European Exploration of America

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What is the impact of Christopher Columbus's voyages to the Americas?

The impact of Christopher Columbus's voyages to the Americas was the death of countless indigenous peoples via murder and disease, the introduction of European travel to the Americas, and the displacement and enslavement of indigenous peoples for many years to come.

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The impact of Columbus's voyages to the Americas was massive. First of all, he showed that it was possible to sail west from Europe across the Atlantic Ocean. This led to many more voyages of discovery and conquest by the Spanish as well as many other European nations. While Columbus was originally looking for routes to the Spice Islands, he quickly changed his purpose, and his subsequent voyages were more focused on conquest. With Spain snatching up new colonial holdings in the Americas, other European powers got involved, and a contest of imperialism ensued.

Columbus's voyages also led to the enrichment of Spain. In 1492, Spain had recently been reunited after centuries of Moorish occupation. The funds that came in as a result of Columbus's and other voyages helped quickly turn Spain into the richest power on earth.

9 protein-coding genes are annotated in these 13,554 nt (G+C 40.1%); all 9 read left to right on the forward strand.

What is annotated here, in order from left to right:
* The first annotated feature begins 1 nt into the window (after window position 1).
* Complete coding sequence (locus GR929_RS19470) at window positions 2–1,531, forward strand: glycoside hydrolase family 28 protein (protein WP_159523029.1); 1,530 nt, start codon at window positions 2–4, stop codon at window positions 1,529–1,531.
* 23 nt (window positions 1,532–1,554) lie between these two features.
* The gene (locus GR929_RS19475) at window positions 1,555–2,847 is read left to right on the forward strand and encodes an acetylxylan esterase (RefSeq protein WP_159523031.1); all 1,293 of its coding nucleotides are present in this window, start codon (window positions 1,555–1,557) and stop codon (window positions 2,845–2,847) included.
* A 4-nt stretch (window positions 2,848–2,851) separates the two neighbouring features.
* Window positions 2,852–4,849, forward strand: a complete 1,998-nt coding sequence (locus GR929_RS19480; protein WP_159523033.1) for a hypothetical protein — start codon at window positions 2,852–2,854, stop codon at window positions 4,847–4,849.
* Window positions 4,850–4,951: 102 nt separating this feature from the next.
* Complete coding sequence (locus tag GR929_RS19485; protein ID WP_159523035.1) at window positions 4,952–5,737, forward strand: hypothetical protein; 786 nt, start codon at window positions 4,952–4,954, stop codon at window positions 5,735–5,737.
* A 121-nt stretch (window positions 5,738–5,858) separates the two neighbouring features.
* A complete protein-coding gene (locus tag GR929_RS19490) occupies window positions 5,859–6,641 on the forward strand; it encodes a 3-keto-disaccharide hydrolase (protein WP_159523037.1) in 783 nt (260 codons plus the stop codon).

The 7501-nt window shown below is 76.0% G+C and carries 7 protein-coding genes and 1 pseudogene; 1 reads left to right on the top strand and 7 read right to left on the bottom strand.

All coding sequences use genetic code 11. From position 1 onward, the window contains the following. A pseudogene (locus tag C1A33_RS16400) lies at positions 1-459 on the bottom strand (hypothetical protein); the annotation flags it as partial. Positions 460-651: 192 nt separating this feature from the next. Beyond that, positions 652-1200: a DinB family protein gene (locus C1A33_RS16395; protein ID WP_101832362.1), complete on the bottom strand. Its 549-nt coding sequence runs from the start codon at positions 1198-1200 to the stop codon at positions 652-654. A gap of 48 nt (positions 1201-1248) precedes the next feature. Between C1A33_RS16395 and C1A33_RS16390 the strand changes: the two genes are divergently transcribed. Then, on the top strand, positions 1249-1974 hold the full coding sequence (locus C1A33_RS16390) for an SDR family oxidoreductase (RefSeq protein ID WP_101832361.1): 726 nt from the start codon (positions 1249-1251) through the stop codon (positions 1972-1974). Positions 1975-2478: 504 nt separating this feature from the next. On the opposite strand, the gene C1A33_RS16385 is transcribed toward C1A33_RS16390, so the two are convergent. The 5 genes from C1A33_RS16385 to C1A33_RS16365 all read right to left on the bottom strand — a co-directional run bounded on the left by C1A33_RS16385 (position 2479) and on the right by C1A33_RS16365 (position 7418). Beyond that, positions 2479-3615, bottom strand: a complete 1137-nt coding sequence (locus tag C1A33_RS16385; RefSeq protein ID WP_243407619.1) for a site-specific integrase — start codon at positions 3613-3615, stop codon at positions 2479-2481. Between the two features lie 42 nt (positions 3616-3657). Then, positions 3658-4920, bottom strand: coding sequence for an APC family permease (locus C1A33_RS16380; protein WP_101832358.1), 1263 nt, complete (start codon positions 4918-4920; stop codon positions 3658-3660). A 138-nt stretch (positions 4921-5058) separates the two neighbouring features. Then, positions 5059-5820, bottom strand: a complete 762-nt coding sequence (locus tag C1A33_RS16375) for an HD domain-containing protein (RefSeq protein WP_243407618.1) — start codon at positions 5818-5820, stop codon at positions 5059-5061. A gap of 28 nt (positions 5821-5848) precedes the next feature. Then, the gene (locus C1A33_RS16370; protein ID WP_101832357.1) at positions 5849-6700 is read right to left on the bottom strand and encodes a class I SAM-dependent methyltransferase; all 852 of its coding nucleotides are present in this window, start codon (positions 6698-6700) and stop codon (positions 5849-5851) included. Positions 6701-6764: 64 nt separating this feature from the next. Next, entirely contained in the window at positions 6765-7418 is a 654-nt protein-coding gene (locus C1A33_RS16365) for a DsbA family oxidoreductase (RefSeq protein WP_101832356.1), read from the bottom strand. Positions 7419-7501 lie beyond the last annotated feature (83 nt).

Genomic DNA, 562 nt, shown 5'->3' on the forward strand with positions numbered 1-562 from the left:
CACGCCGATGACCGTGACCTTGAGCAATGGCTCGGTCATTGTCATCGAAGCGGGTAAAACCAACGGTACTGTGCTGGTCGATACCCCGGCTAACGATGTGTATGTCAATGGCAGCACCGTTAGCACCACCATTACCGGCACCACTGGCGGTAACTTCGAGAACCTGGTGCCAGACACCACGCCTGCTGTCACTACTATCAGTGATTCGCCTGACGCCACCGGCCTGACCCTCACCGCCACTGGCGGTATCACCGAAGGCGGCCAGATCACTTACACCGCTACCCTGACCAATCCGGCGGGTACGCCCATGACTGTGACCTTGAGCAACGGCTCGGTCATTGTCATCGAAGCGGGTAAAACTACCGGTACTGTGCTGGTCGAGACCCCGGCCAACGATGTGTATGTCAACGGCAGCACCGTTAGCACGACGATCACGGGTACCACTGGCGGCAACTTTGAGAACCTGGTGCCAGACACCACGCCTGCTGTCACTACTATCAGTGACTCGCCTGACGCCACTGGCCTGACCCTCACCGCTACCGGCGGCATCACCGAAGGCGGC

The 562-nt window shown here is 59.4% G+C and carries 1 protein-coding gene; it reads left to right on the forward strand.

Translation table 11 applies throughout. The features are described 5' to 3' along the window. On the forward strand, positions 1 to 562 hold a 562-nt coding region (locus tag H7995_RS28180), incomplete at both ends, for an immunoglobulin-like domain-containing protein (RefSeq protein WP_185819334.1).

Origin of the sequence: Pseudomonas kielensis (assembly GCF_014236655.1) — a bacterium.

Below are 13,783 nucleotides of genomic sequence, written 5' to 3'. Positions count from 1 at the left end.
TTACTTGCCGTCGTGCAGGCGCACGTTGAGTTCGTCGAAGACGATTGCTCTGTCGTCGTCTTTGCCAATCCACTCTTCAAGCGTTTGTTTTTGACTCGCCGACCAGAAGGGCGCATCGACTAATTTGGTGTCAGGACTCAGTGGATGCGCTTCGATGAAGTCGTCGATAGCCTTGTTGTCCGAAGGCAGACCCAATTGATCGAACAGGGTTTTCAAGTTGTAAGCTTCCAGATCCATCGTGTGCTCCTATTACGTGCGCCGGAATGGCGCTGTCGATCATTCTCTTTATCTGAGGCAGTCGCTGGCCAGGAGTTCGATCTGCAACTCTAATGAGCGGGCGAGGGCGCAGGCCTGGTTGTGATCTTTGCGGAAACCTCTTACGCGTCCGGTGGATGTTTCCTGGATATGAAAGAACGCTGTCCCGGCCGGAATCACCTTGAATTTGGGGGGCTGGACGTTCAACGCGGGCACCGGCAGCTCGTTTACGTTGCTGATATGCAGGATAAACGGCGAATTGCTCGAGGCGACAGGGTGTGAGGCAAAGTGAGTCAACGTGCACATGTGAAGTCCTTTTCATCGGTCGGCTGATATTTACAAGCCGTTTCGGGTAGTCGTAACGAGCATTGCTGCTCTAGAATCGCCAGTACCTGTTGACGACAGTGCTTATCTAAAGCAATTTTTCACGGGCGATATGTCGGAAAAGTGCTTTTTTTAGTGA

For the people Columbus encountered in the Americas, the impact was devastating. Diseases that were unintentionally introduced as well as brutal treatment and outright conflict with the Spaniards resulted in the complete destruction of the Taino. Other populations suffered terribly as well. It was ultimately diseases from Europe inadvertently introduced by these and other voyages that decimated the native population of the Americas. It is thought that within a century of Columbus's voyages, the native population had been reduced by ninety percent.

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Christopher Columbus, like so many European colonizers who arrived to the so-called Americas after him, brought rampant genocide and destruction to the lives of indigenous peoples and to the lands that were invaded by colonizers. When Christopher Columbus, who was a terrible navigator, first arrived in the Caribbean islands, he arrogantly assumed he had reached India and declared the people he met to be Indians. Columbus, of course, was in the wrong hemisphere; he had actually made contact with the Taíno people. The Taíno people were incredibly welcoming to Columbus and his crew. Columbus noted this, even going as far as to remark in a letter that they were immensely kind and welcoming and that fifty of his men could enslave them all. This letter certainly foreshadowed all that was to come for the indigenous peoples of the lands now called, mostly by non-indigenous peoples, North and South America. Within few short years of Columbus's first visit, European invaders from Spain, England, and France brought enslavement, genocide, disease, and displacement to the indigenous people and lands.